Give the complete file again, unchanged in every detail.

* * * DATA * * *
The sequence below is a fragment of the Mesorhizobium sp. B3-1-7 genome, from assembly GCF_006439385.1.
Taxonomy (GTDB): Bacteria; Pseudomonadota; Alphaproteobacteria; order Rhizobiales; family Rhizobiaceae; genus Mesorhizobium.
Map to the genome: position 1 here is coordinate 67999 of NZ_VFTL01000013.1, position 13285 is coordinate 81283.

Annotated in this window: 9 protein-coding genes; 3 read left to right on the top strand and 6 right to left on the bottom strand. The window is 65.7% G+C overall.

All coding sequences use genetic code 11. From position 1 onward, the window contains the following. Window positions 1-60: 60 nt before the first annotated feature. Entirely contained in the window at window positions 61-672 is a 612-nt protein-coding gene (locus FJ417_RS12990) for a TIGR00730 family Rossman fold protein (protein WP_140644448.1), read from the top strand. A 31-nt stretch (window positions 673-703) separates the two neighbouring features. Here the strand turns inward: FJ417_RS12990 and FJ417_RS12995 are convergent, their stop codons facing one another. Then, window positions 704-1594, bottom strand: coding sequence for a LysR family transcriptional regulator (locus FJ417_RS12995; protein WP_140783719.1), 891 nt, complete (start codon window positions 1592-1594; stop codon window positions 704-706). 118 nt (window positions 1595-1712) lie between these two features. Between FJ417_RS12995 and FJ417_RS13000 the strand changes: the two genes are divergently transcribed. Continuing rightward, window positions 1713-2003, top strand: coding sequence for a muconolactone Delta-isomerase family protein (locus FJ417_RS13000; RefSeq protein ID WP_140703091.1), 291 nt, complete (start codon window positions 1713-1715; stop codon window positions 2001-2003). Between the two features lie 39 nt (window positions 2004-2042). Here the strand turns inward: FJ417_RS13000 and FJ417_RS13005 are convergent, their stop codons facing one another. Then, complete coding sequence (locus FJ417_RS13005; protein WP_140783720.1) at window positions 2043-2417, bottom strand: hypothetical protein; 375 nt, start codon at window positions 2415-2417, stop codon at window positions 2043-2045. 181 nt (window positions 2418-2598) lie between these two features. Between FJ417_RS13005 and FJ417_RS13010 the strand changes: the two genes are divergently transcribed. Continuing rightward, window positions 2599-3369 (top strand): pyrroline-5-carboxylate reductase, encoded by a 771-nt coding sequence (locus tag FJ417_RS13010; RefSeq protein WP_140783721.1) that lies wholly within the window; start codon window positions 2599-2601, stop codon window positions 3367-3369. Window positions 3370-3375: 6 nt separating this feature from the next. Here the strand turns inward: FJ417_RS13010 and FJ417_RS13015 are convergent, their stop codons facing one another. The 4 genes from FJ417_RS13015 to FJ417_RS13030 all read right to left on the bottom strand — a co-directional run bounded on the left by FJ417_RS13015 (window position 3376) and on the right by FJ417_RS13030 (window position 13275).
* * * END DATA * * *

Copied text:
The sequence below is a fragment of the Mesorhizobium sp. B3-1-7 genome, from assembly GCF_006439385.1.
Taxonomy (GTDB): Bacteria; Pseudomonadota; Alphaproteobacteria; order Rhizobiales; family Rhizobiaceae; genus Mesorhizobium.
Map to the genome: position 1 here is coordinate 67999 of NZ_VFTL01000013.1, position 13285 is coordinate 81283.

Annotated in this window: 9 protein-coding genes; 3 read left to right on the top strand and 6 right to left on the bottom strand. The window is 65.7% G+C overall.

All coding sequences use genetic code 11. From position 1 onward, the window contains the following. Window positions 1-60: 60 nt before the first annotated feature. Entirely contained in the window at window positions 61-672 is a 612-nt protein-coding gene (locus FJ417_RS12990) for a TIGR00730 family Rossman fold protein (protein WP_140644448.1), read from the top strand. A 31-nt stretch (window positions 673-703) separates the two neighbouring features. Here the strand turns inward: FJ417_RS12990 and FJ417_RS12995 are convergent, their stop codons facing one another. Then, window positions 704-1594, bottom strand: coding sequence for a LysR family transcriptional regulator (locus FJ417_RS12995; protein WP_140783719.1), 891 nt, complete (start codon window positions 1592-1594; stop codon window positions 704-706). 118 nt (window positions 1595-1712) lie between these two features. Between FJ417_RS12995 and FJ417_RS13000 the strand changes: the two genes are divergently transcribed. Continuing rightward, window positions 1713-2003, top strand: coding sequence for a muconolactone Delta-isomerase family protein (locus FJ417_RS13000; RefSeq protein ID WP_140703091.1), 291 nt, complete (start codon window positions 1713-1715; stop codon window positions 2001-2003). Between the two features lie 39 nt (window positions 2004-2042). Here the strand turns inward: FJ417_RS13000 and FJ417_RS13005 are convergent, their stop codons facing one another. Then, complete coding sequence (locus FJ417_RS13005; protein WP_140783720.1) at window positions 2043-2417, bottom strand: hypothetical protein; 375 nt, start codon at window positions 2415-2417, stop codon at window positions 2043-2045. 181 nt (window positions 2418-2598) lie between these two features. Between FJ417_RS13005 and FJ417_RS13010 the strand changes: the two genes are divergently transcribed. Continuing rightward, window positions 2599-3369 (top strand): pyrroline-5-carboxylate reductase, encoded by a 771-nt coding sequence (locus tag FJ417_RS13010; RefSeq protein WP_140783721.1) that lies wholly within the window; start codon window positions 2599-2601, stop codon window positions 3367-3369. Window positions 3370-3375: 6 nt separating this feature from the next. Here the strand turns inward: FJ417_RS13010 and FJ417_RS13015 are convergent, their stop codons facing one another. The 4 genes from FJ417_RS13015 to FJ417_RS13030 all read right to left on the bottom strand — a co-directional run bounded on the left by FJ417_RS13015 (window position 3376) and on the right by FJ417_RS13030 (window position 13275).